The Kilauea volcano in Hawaii is still erupting and now, the situation has gotten grimmer. The volcano’s plume is posing a threat to aircraft and human life, prompting a code red aviation warning.
A massive plume of ash rising from Hawaii’s Kilauea volcano prompted a warning yesterday to pilots planning to fly over the area. The eruption isn’t just dangerous to people on the ground anymore — it could also bring down planes. A code red warning has been issued, as the eruption continues to intensify.
Kilauea has been spurting lava, molten rock, and poisonous gases from multiple massive fissures on the island of Hawaii since May 3rd. On Tuesday morning, the Halema’uma’u crater on Kilauea’s summit also began continuously gushing ash — creating a plume that rose up to 10,000 feet in the air. Rocks falling into the vent may be responsible for more intense ash spurts. But that’s not even the worst of it, the US Geological Survey warned: “At any time, activity may become more explosive, increasing the intensity of ash production and producing ballistic projectiles near the vent.”
In addition to dangers from the bubbling, scalding-hot lava from the Kilauea volcano, residents on the Big Island of Hawaii are enduring threats from both vog and volcanic ashfall. The U.S. Geological Survey issued a “code red” for ashfall late Tuesday, due to the hazard it poses for airplanes and jets. Vog, short for volcanic smog, is the haze formed by gas and fine particle emissions from volcanoes, according to the American Meteorological Society.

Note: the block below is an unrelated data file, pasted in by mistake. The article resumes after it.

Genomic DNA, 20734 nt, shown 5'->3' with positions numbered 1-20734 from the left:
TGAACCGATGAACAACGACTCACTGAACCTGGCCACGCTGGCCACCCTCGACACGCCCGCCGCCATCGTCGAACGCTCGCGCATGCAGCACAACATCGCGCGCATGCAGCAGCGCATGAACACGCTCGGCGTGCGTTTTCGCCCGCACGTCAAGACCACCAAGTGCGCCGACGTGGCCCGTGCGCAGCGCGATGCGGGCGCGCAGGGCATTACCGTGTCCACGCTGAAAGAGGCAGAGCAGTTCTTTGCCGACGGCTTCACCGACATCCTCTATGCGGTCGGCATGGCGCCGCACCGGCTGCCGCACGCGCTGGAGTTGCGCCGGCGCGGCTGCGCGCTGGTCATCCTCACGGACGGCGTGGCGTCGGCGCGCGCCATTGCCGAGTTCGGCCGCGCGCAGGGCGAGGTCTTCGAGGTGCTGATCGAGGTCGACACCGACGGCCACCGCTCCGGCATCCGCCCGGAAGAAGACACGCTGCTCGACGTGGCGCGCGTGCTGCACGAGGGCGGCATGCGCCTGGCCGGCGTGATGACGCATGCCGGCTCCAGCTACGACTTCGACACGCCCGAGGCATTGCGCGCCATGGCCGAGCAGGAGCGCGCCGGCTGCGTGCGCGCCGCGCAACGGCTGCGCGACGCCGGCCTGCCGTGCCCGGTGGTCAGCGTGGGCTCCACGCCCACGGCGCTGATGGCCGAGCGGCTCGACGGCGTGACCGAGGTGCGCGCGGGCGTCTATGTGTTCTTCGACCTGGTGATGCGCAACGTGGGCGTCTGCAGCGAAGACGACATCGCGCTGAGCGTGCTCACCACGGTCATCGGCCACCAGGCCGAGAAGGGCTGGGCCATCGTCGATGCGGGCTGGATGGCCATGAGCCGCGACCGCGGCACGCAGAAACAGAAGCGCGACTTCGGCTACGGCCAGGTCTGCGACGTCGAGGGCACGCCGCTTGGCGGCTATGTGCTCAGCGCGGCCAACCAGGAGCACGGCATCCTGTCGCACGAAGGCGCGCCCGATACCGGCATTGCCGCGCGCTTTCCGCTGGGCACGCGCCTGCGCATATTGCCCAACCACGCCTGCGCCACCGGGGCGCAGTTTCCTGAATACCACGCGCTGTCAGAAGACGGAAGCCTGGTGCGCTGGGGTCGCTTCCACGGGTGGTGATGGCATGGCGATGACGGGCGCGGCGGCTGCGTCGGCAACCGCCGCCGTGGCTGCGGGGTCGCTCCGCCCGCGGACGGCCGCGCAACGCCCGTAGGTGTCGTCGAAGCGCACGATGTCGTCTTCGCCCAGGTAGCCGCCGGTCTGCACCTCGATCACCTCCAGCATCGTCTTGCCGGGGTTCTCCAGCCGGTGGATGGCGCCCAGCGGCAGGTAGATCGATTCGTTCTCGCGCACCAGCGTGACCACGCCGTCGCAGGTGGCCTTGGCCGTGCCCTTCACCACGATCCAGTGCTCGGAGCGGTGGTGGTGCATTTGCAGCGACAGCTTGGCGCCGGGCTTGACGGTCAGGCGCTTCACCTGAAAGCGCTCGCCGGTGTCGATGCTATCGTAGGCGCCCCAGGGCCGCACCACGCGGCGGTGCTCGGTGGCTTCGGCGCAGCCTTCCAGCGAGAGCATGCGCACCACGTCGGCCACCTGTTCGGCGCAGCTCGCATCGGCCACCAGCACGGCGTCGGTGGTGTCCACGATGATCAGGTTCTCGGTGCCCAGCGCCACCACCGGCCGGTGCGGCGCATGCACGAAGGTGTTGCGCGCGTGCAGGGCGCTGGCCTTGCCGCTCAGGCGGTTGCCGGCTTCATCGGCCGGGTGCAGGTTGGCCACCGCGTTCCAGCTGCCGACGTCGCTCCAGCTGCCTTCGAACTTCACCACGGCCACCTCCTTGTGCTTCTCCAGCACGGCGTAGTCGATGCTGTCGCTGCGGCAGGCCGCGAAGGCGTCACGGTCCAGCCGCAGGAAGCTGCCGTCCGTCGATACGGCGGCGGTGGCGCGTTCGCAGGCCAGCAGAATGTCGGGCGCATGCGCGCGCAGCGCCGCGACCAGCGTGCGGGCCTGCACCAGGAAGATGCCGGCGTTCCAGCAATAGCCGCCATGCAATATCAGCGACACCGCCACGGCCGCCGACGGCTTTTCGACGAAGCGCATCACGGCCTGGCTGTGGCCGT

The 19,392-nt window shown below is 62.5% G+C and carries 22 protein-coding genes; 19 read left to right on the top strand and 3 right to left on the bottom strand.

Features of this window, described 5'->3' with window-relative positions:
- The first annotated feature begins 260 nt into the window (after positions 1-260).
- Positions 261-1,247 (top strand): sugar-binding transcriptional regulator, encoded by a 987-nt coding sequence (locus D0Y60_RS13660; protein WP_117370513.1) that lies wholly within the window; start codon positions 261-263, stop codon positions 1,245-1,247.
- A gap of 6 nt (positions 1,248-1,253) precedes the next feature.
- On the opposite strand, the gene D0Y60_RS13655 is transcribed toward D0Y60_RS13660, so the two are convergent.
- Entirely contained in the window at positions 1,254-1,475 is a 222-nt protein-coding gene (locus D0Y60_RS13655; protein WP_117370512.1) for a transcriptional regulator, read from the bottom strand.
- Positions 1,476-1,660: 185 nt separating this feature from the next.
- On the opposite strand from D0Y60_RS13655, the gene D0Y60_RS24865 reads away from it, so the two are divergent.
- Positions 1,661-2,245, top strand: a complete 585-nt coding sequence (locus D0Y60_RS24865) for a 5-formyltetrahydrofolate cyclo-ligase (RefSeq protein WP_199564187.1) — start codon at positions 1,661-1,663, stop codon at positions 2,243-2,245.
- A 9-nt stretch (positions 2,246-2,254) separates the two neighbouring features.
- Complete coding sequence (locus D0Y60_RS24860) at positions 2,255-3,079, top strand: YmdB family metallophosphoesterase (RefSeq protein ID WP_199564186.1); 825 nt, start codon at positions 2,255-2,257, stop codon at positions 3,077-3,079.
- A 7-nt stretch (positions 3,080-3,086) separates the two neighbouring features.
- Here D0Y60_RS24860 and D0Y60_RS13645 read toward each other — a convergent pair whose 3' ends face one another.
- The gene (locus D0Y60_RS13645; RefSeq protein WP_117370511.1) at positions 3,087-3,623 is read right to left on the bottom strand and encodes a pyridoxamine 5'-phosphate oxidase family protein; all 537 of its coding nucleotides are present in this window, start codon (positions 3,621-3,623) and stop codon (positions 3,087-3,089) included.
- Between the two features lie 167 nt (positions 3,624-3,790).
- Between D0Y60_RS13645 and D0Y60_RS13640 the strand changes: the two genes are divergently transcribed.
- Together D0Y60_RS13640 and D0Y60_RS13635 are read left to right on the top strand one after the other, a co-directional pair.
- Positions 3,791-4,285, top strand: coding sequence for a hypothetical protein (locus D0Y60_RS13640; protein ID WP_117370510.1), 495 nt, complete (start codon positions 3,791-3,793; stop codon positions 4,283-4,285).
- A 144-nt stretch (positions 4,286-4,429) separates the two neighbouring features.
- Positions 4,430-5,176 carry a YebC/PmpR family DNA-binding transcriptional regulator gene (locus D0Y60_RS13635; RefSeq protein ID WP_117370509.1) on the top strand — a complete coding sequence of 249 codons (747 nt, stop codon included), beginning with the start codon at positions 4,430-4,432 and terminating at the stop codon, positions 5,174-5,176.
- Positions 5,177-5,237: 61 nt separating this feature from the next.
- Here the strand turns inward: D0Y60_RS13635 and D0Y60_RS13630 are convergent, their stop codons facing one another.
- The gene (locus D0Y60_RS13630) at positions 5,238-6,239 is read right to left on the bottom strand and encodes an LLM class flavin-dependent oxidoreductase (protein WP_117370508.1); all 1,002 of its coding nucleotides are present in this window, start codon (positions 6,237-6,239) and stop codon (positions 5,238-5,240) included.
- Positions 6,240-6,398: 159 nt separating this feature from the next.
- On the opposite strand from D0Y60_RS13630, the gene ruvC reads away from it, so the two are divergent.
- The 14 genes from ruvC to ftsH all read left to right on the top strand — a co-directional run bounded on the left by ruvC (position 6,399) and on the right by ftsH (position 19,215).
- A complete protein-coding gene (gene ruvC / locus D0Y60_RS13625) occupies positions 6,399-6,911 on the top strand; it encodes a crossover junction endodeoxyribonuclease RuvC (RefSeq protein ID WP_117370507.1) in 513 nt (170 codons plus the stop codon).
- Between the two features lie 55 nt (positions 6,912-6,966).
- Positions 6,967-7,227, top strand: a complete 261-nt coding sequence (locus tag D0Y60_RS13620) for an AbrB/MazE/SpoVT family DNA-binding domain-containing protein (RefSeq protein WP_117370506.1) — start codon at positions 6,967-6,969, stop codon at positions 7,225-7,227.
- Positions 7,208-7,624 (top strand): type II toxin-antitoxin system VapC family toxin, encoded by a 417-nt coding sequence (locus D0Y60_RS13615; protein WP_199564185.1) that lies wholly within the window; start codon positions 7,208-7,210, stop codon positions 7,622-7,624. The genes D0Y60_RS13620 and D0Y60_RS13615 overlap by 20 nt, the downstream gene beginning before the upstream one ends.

The Hawaiian Volcano Observatory warned pilots about the gigantic ash plume by changing the aviation color code to red — which means that an eruption hazardous to air travel is happening, or could happen soon. This morning, local time, the Hawaiian Volcano Observatory announced that the color code would stay red for the time being. “It sounds a little bit alarming,” USGS volcanologist Michelle Coombs said in a video statement. But the “code red” is just a warning to aviators flying by the island. “It doesn’t mean that a really big eruption is imminent,” she says. “It’s really just characterizing that aviation situation.”
Although Coombs says a big eruption is not imminent, the USGS’s Hawaii Volcano Observatory (HVO) said in a statement that a red alert means otherwise. A red alert, according to the agency, means a “major volcanic eruption is imminent, underway or suspected, with hazardous activity both on the ground and in the air.”This post was originally published on this site